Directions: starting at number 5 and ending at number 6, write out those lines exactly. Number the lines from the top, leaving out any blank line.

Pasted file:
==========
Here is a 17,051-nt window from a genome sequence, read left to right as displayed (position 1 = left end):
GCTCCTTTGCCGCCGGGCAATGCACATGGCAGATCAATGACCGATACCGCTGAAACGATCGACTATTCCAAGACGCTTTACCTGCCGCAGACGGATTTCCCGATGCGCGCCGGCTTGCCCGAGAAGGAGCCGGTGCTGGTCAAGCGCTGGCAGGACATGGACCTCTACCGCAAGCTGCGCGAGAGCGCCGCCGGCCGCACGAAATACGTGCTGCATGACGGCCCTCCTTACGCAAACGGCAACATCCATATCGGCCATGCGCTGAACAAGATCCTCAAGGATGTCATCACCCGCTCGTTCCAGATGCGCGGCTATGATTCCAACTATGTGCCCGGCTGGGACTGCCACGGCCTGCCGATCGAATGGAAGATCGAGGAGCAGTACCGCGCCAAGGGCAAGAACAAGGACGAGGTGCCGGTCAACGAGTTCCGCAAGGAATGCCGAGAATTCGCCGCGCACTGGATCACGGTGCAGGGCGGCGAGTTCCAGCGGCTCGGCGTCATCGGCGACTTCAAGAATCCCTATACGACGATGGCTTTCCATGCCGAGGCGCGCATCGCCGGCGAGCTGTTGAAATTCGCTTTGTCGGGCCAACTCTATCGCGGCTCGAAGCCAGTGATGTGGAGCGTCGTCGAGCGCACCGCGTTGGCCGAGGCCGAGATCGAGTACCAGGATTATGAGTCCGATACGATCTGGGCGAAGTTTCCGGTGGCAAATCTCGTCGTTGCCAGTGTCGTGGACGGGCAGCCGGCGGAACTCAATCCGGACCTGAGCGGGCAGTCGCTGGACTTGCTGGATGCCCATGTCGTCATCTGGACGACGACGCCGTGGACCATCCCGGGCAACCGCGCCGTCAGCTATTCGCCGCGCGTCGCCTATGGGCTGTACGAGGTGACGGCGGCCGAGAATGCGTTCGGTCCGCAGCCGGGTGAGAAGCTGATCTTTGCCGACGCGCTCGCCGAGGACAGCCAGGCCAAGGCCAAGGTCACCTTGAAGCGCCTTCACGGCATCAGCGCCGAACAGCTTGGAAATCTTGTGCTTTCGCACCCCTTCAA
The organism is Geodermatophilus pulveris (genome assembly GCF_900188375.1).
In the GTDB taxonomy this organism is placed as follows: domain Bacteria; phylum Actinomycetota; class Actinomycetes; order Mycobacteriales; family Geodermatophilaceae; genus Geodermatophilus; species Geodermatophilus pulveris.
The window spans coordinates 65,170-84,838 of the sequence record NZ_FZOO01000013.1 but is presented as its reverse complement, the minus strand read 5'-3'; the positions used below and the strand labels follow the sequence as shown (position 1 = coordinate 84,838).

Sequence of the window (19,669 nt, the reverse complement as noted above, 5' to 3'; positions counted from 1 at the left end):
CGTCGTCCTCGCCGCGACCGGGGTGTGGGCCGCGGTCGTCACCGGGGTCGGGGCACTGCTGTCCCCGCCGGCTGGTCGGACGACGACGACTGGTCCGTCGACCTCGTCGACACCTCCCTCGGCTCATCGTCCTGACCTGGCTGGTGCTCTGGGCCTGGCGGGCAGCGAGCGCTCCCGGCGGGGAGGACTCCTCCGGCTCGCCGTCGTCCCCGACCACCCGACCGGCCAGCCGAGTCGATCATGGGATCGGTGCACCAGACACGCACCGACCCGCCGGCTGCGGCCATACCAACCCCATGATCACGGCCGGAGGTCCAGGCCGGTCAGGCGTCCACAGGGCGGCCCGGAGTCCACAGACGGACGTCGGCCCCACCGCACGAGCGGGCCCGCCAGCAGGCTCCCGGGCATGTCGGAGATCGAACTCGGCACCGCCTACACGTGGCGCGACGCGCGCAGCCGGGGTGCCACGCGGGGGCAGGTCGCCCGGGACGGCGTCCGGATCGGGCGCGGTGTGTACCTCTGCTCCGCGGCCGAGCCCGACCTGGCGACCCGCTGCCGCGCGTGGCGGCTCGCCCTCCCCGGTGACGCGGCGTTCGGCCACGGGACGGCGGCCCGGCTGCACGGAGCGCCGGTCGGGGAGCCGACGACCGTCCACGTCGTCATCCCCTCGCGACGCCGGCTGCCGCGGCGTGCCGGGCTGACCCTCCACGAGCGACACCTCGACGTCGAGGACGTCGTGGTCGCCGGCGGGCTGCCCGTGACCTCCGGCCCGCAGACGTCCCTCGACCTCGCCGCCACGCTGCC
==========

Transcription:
The window spans coordinates 65,170-84,838 of the sequence record NZ_FZOO01000013.1 but is presented as its reverse complement, the minus strand read 5'-3'; the positions used below and the strand labels follow the sequence as shown (position 1 = coordinate 84,838).

Sequence of the window (19,669 nt, the reverse complement as noted above, 5' to 3'; positions counted from 1 at the left end):